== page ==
A Cup of Chiapas Culture: In Addition to Its Colorful History and an Abundance of Natural Resources, This Region of Mexico Also Produces a Wide Variety of Eco-Friendly Coffee

By Bianco, Adriana | Americas (English Edition), November-December 2008 | Go to article overview

A Cup of Chiapas Culture: In Addition to Its Colorful History and an Abundance of Natural Resources, This Region of Mexico Also Produces a Wide Variety of Eco-Friendly Coffee


Bianco, Adriana, Americas (English Edition)


[ILLUSTRATION OMITTED]

MEXICAN WRITER ROSARIO CASTELLANOS describes the tropical forest of her native Chiapas as a mysterious paradise. Indeed, as the beautiful landscape of this Mexican "Coffee Route" state unfolds before us, paradise does seem an apt description. Chiapas is a place of green and sun, of rivers and starry skies; it is full of the mystery of nature, living and exuberant.

The Maya once inhabited a large part of the region. They knew about everything from hydraulic systems to the natural wealth of the jungle, and they built some of the area's most beautiful cities: Palenque, Bonampak, Yaxchilan, Izapa, Toning, Chinkultic, Lacaja, and Tenan Puente. When the Mayan civilization "collapsed," the sacred centers were abandoned and their splendor remained hidden in the jungle. Years later, the Spanish met fierce resistance from the indomitable descendents of the early Maya. Legend has it that the indigenous peoples of Chiapas threw themselves into the great river canyon rather than surrender.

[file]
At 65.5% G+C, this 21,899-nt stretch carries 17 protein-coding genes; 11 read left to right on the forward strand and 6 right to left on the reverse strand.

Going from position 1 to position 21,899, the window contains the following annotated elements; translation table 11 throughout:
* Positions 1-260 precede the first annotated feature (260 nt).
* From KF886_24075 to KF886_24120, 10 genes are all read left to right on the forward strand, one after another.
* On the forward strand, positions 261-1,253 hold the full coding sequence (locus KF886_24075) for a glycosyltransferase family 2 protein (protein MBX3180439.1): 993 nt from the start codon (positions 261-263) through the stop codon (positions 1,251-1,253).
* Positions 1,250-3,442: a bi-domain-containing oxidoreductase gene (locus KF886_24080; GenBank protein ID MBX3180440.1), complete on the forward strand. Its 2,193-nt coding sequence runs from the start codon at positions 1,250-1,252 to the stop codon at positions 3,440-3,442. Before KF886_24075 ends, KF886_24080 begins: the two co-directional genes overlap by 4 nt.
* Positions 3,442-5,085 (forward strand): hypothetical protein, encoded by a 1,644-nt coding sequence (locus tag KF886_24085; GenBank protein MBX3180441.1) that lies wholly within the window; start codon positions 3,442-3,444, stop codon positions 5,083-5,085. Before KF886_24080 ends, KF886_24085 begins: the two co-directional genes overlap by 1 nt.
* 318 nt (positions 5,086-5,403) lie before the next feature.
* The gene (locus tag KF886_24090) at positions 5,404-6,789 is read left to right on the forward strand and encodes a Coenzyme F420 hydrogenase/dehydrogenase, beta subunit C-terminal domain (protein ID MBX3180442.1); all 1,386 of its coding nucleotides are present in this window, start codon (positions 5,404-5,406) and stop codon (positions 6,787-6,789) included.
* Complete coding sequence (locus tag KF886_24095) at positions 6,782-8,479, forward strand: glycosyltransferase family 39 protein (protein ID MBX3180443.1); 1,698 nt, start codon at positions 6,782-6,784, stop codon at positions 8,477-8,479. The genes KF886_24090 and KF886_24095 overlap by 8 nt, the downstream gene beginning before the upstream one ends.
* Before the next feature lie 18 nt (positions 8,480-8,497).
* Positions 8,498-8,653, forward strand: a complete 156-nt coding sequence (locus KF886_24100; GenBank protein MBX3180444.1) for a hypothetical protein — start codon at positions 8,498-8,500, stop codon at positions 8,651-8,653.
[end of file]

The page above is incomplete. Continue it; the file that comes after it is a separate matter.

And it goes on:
The name Chiapas comes from Chiapan, which meals "waters below the mountain." In 1528 the conquistadors used the name "Chiapas" in the founding of two primary cities: Chiapa de los Indios (known today as Chiapa de Corzo) and Chiapa de los Espanoles (now San Cristobal de las Casas). The town of San Marcos de Tuxtla, founded in the late sixteenth century, is now called Tuxtla Gutierrez, the capital of the state. On September 14, 1824, after the wars of independence, the people of Chiapas announced their freedom from the Spanish crown and formally became a part of Mexico.

[ILLUSTRATION OMITTED]

Located in southeastern Mexico, Chiapas borders the country of Guatemala and the Mexican states of Oaxaca, Veracruz, and Tabasco. It is a region with great geographic diversity. From the air, we can see the ocean, the lovely Pacific coast, mango orchards, and the blue-green mountains of the Sierra Madre. With an area of just over 29,000 square miles, Chiapas is Mexico's eighth largest state. It is also one of the largest producers of coffee, mango, banana, and cacao in the country.